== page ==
Apple's WWDC Gets Its Date as Rumors Swirl
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Apple's now confirming that its upcoming Worldwide Developer's Conference (WWDC) is set for June 8-12 at San Francisco's Moscone Center -- a revelation that would, for almost any other company, normally merit little more than an events listing.
But for closely watched Apple, it could be a critical event.
Apple (NASDAQ: AAPL) has waited till now to confirm the WWDC dates, sparking speculation the timing hinged on the readiness of a new iPhone or perhaps the reemergence of CEO Steve Jobs, who is currently on medical leave. Jobs is slated to return to active duty at the company in June.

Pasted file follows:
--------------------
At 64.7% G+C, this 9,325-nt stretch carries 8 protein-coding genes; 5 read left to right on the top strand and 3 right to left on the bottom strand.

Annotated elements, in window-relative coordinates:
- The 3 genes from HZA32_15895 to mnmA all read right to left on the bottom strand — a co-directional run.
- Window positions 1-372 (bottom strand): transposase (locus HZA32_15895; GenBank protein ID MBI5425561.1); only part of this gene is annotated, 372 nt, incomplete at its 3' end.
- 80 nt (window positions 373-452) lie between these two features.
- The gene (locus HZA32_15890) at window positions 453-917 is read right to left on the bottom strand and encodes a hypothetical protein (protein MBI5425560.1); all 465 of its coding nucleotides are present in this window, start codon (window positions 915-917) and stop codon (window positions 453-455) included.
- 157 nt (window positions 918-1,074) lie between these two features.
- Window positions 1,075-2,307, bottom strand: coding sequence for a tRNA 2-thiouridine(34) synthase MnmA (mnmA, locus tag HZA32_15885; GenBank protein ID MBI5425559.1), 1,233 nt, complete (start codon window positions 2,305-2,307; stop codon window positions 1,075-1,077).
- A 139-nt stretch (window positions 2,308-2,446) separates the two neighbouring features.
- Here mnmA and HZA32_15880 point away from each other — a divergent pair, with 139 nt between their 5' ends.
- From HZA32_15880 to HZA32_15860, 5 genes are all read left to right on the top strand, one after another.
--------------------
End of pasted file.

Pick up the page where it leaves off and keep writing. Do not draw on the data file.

The iPhone 3G made its debut at the last WWDC, also in June.
Apple has already released a beta of the software development kit (SDK) for the iPhone 3.0 operating system. The agenda for WWDC indicates Apple plans to go into detail about 3.0's new features which includes changes to App Store, new e-commerce and push features.
With all the coverage iPhone gets, it's easy to forget Apple is still in the computer business. WWDC will also feature tracks for Macintosh developers, including a deep technical dive into the company's forthcoming, 64-bit Snow Leopard operating system due out later this year.
WWDC typically sells out, and given the interest in Snow Leopard and the iPhone, the June event should be no exception -- despite the rocky economy.
But this is not a casual investment. The cost to attend WWDC is $1,595 (or $1295 if you pay by April 24).
Apple's standard practice is to invite select media to cover the opening keynote, while the rest of the conference is restricted to paid developers who also sign non-disclosure agreements.